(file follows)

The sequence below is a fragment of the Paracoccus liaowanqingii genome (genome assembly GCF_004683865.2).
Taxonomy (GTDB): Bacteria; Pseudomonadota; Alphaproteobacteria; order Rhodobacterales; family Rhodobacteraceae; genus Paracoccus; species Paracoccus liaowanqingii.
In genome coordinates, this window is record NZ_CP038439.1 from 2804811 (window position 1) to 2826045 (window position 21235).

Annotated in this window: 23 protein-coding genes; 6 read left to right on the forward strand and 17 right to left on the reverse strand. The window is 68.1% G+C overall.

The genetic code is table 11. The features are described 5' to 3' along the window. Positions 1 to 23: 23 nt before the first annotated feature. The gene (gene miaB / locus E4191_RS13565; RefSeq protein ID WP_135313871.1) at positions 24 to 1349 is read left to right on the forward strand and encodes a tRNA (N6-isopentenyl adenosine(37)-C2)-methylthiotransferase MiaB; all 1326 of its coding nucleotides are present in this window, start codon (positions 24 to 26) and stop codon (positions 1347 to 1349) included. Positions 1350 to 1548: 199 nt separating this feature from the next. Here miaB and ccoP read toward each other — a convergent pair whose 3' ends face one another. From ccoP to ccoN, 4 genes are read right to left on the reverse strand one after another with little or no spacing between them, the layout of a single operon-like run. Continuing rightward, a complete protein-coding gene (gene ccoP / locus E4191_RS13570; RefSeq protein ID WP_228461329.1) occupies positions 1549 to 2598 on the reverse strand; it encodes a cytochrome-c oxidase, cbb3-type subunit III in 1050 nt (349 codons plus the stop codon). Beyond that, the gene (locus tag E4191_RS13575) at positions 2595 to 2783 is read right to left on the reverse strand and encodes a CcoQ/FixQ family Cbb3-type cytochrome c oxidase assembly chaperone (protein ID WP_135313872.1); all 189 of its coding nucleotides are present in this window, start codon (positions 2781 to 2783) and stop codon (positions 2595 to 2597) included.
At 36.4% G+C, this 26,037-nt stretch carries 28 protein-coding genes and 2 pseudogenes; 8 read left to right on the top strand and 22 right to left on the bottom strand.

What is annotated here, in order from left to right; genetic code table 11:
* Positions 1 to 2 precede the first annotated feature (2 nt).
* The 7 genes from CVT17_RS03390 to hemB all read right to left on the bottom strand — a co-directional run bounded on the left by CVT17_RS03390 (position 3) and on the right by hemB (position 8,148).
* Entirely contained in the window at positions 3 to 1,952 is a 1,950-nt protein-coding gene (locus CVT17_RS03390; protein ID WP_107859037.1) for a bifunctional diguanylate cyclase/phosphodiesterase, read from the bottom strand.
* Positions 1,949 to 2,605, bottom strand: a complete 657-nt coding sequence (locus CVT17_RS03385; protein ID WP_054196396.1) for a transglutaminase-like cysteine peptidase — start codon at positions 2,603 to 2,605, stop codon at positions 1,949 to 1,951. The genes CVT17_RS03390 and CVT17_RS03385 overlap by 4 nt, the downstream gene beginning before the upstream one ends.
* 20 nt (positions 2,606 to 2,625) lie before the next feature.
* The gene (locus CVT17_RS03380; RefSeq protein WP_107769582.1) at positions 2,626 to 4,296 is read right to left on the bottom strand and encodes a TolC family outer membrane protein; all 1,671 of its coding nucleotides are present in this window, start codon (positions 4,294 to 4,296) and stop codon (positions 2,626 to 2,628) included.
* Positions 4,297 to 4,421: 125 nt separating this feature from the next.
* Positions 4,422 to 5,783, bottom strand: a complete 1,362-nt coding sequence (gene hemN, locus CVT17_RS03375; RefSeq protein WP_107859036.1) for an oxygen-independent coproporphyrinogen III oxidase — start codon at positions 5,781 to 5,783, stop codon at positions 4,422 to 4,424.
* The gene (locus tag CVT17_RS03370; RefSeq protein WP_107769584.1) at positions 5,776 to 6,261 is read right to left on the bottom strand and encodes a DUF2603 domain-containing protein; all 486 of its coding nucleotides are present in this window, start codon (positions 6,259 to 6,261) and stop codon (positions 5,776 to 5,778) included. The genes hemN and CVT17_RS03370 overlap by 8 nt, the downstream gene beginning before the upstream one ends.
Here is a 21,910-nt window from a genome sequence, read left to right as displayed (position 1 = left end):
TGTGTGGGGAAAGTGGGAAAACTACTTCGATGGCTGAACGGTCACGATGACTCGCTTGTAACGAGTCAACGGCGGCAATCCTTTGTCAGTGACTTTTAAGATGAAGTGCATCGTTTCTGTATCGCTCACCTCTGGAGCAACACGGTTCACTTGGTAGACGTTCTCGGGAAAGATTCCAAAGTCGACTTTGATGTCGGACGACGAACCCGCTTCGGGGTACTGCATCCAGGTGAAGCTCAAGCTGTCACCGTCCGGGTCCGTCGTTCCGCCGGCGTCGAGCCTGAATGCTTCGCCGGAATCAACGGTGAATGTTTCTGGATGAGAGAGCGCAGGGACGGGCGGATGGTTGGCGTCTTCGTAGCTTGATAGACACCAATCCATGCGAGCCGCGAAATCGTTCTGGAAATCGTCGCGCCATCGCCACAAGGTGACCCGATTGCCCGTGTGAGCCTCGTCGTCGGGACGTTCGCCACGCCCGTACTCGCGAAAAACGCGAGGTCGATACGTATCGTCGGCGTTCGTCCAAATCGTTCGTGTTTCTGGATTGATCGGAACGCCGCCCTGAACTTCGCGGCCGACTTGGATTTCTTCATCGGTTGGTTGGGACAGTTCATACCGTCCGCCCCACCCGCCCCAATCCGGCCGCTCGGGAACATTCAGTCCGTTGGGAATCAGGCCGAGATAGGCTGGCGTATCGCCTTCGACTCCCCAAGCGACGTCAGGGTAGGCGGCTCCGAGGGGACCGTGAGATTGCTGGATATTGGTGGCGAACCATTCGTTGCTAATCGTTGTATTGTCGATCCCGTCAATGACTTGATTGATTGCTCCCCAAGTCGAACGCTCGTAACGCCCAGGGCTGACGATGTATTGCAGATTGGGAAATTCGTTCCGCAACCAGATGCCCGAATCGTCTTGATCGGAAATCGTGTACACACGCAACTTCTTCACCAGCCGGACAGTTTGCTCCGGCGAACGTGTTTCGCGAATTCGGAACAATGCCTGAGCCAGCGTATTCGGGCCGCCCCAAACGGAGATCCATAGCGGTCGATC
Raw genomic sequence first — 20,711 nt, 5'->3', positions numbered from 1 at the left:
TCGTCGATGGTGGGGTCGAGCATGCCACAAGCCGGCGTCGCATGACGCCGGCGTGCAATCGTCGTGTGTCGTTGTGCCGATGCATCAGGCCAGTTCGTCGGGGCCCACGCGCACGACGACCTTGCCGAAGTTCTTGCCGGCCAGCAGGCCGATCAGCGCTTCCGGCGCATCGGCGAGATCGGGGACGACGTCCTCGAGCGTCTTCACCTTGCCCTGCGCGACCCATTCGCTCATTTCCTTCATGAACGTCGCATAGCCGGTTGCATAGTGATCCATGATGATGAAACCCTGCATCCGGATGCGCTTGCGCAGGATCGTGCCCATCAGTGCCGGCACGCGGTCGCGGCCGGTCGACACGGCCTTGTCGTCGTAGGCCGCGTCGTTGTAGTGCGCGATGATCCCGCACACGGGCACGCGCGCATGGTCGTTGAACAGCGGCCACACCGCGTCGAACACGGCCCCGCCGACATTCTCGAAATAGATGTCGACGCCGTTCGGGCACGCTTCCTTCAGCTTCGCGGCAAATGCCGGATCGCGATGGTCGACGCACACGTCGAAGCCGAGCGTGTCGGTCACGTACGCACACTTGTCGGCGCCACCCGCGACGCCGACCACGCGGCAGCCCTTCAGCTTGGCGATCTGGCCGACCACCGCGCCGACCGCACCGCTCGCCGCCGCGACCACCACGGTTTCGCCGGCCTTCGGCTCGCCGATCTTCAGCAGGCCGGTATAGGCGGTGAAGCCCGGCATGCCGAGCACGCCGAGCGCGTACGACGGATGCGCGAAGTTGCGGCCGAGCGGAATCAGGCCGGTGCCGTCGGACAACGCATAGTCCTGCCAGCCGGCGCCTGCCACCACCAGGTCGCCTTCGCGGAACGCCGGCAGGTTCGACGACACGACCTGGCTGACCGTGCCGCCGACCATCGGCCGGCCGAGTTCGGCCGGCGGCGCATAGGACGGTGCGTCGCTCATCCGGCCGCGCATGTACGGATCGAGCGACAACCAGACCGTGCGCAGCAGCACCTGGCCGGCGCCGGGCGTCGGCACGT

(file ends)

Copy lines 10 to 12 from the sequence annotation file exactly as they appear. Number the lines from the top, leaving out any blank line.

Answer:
* Entirely contained in the window at positions 3 to 1,952 is a 1,950-nt protein-coding gene (locus CVT17_RS03390; protein ID WP_107859037.1) for a bifunctional diguanylate cyclase/phosphodiesterase, read from the bottom strand.
* Positions 1,949 to 2,605, bottom strand: a complete 657-nt coding sequence (locus CVT17_RS03385; protein ID WP_054196396.1) for a transglutaminase-like cysteine peptidase — start codon at positions 2,603 to 2,605, stop codon at positions 1,949 to 1,951. The genes CVT17_RS03390 and CVT17_RS03385 overlap by 4 nt, the downstream gene beginning before the upstream one ends.
* 20 nt (positions 2,606 to 2,625) lie before the next feature.